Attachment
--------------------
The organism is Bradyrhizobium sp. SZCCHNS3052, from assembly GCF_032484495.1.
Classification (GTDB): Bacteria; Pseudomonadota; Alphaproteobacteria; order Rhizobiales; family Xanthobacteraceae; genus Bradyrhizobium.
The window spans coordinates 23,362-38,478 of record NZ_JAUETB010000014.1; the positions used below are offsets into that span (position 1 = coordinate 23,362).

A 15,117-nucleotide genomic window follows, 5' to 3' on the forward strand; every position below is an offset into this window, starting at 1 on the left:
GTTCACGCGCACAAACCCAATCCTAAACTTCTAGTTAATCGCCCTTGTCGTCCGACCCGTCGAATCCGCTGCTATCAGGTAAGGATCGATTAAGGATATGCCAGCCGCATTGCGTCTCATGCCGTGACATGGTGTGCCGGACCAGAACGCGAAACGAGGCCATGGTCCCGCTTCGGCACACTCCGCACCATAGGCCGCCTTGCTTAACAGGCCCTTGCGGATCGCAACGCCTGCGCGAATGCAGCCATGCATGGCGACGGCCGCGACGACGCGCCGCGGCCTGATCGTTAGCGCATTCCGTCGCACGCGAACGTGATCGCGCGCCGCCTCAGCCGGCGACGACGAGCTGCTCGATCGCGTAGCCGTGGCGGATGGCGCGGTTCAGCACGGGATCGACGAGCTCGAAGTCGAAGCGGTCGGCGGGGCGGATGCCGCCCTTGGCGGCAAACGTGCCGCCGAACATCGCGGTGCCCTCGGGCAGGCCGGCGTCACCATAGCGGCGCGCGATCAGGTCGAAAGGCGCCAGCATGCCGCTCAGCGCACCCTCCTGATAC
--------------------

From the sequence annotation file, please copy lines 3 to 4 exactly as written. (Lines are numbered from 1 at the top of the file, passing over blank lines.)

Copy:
The window spans coordinates 23,362-38,478 of record NZ_JAUETB010000014.1; the positions used below are offsets into that span (position 1 = coordinate 23,362).

A 15,117-nucleotide genomic window follows, 5' to 3' on the forward strand; every position below is an offset into this window, starting at 1 on the left: